Naming a motorcycle can’t be easy. There’s a lot of connotation to consider, so to pick something bold and recognizable you’ve got to be ready to back it up with performance befitting the moniker.

2017 Kawasaki Ninja 650
The 2017 Kawasaki Ninja 650 comes with updated bodywork, giving it a much more sporty appearance than before. Shanda Hurst photo.

The Kawasaki Ninja is a perfect example. There’s a lot implied in a title like that. Speed, agility, power, precision. And most of the bikes dubbed Ninjas have at the very least one or two of those qualities.

The exception for me in recent years has been the Ninja 650. My previous experience with the bike left me feeling that it was a little too bulbous. A bit too heavy at the bars. Not really Ninja-ish, in other words. So you can imagine how pleased I was to find the 2017 Ninja 650 a thoughtfully changed, and vastly improved, motorcycle. Much more deserving of the name.

Noticeable and Effective Updates

Back in November, Kawasaki revealed some big plans for its middleweight sportbike. Broadly speaking these changes include revised engine components, a new high-tensile steel trellis frame and gull-arm swingarm, updated braking components, sportier bodywork. All with the aim of creating a lighter (down a remarkable 42 pounds!) better handling motorcycle with more low- and mid-range.

From my first approach, the changes were apparent. The bodywork is aggressive. The side panels, integrated turn signals, low-profile headlights and tank indentations exude a sport bike aesthetic. Previously the Ninja 650 projected more of a sport-touring vibe, and I’m pleased to see Kawasaki leave that look behind.

2017 Kawasaki Ninja 650
This is a great machine for backroad adventures, commuting or weekend getaways. Shanda Hurst photo.

Sitting on the bike is a night and day difference from before too. The slim bodywork and narrower four-gallon tank make it feel like your knees could touch. A lowered seat, down 0.6-inches to 31.3-inches, makes it easy for me (6-foot tall, 32-inch inseam) to flat foot at a stop with plenty of room to spare. The bike feels exceptionally small between your legs. It carries its weight low, apparent when you gently tip it side to side when it’s off the kickstand. The bars and pegs are a bit lower and more forward, too. You settle into a sporting stance on take-off, but it’s not dramatic enough to demand a full supersport tuck (i.e. still comfortable).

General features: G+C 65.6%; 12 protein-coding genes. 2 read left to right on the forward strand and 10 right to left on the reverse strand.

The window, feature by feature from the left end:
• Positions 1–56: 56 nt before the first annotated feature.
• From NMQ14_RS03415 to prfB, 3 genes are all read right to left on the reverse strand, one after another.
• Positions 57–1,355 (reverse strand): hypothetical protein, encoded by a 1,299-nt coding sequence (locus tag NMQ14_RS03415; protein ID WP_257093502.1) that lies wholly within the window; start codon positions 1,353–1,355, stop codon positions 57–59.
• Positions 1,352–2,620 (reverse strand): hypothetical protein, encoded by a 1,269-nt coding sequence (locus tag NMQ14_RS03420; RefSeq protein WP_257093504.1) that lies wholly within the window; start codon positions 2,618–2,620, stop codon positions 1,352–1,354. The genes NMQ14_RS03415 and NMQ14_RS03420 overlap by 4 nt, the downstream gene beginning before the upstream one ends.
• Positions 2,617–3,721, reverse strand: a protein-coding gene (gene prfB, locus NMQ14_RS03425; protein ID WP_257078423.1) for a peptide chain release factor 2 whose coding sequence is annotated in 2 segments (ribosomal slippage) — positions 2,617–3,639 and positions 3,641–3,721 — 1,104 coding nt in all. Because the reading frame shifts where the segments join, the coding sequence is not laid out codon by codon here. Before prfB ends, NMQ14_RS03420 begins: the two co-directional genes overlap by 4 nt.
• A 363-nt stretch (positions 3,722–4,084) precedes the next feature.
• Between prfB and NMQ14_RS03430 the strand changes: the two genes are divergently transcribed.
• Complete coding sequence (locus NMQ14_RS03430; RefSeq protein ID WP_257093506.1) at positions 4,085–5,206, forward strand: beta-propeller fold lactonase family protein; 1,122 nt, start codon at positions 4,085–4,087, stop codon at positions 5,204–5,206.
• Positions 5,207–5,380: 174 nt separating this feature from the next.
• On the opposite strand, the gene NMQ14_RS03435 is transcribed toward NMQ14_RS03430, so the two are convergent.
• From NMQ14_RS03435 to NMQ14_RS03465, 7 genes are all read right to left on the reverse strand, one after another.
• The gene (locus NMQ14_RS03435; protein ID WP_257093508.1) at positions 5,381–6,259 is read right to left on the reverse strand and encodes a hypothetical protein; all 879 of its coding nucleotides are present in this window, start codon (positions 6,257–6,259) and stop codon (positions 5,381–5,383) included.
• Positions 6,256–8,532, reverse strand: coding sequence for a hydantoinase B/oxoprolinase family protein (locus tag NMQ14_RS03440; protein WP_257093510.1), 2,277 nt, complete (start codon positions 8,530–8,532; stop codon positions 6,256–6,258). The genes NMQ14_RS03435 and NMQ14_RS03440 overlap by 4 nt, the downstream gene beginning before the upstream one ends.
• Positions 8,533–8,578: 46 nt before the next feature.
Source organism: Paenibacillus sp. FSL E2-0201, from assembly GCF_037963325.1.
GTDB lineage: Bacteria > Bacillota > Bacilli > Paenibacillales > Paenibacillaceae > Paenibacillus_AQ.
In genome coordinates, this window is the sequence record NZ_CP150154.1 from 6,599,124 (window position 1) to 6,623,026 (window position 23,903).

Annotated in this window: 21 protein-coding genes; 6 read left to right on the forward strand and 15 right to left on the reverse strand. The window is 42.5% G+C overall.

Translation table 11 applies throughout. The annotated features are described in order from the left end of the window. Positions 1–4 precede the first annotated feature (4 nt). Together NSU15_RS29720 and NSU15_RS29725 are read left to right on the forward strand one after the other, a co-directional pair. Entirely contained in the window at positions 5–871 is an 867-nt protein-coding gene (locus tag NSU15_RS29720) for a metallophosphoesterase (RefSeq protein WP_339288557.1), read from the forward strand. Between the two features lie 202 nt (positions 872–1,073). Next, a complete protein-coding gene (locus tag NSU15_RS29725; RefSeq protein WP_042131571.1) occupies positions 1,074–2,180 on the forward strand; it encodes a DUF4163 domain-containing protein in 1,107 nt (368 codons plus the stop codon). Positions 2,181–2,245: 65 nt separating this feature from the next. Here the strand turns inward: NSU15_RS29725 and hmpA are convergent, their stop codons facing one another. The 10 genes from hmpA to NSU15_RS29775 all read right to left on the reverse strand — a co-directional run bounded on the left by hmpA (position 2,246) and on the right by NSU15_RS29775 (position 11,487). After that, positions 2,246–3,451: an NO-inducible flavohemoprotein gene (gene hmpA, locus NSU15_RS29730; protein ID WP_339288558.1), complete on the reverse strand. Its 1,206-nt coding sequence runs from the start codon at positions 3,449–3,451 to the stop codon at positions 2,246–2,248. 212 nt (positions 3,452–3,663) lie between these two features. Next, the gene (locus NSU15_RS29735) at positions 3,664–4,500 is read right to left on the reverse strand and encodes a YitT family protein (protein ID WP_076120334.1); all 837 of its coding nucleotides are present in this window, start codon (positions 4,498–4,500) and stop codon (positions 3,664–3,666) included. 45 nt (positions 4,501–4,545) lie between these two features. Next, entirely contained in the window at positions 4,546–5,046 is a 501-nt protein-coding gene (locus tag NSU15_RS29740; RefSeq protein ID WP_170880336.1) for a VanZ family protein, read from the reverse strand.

Roll the throttle and release the clutch and a few more updates become apparent. First, Kawasaki includes a new slip and assist clutch on the Ninja 650. The assist portion of the equation makes the clutch pull light enough for single or two finger use, and engagement is smooth. The slipper keeps the back end from jumping around when jamming down the gearbox. Both elements work well.

2017 Kawasaki Ninja 650
The 2017 Kawasaki Ninja 650 has engine refinements aimed at improving low- and mid-range performance. Shanda Hurst photo.

The throttle is responsive without being jumpy and fueling is dialed for around town use and mountain shredding alike. To achieve this, Kawasaki swapped out the old 38mm throttle bodies for 36mm throttle bodies with slimmer intake ports along with updated fine-atomizing injectors. Additionally, the airbox was updated and the exhaust shortened. The retuned mill has a new head and camshaft design, as well as a new open-deck aluminum die-cast cylinder and plated, linerless cylinder bores.

These changes contribute to the 42-pound weight savings of the machine overall, and give the Ninja 650 some more snap in the low- and mid-range. That early pull builds steadily up through 7000 to 8000 rpm, with the updated instrument panel blinking its shift light at you by 9000 rpm and the redline cutting power by 10,000rpm. Its narrow profile and quick-to-action character makes sorting through congested traffic a lot of fun. It also decimates twisty roads. You can tip in to a corner a gear too high and still have access to decent pull. Or you can keep it in the 6000 to 8000 rpm sweet spot and enjoy the wound-out wail of the stubby underbike silencer as is rises to a crescendo the belies the fact that you’re on a Parallel Twin. These are supposed to be dull, right?

2017 Kawasaki Ninja 650
It may not have supersport power, but the new Kawasaki Ninja 650 definitely has some get-up-and-go. Shanda Hurst photo.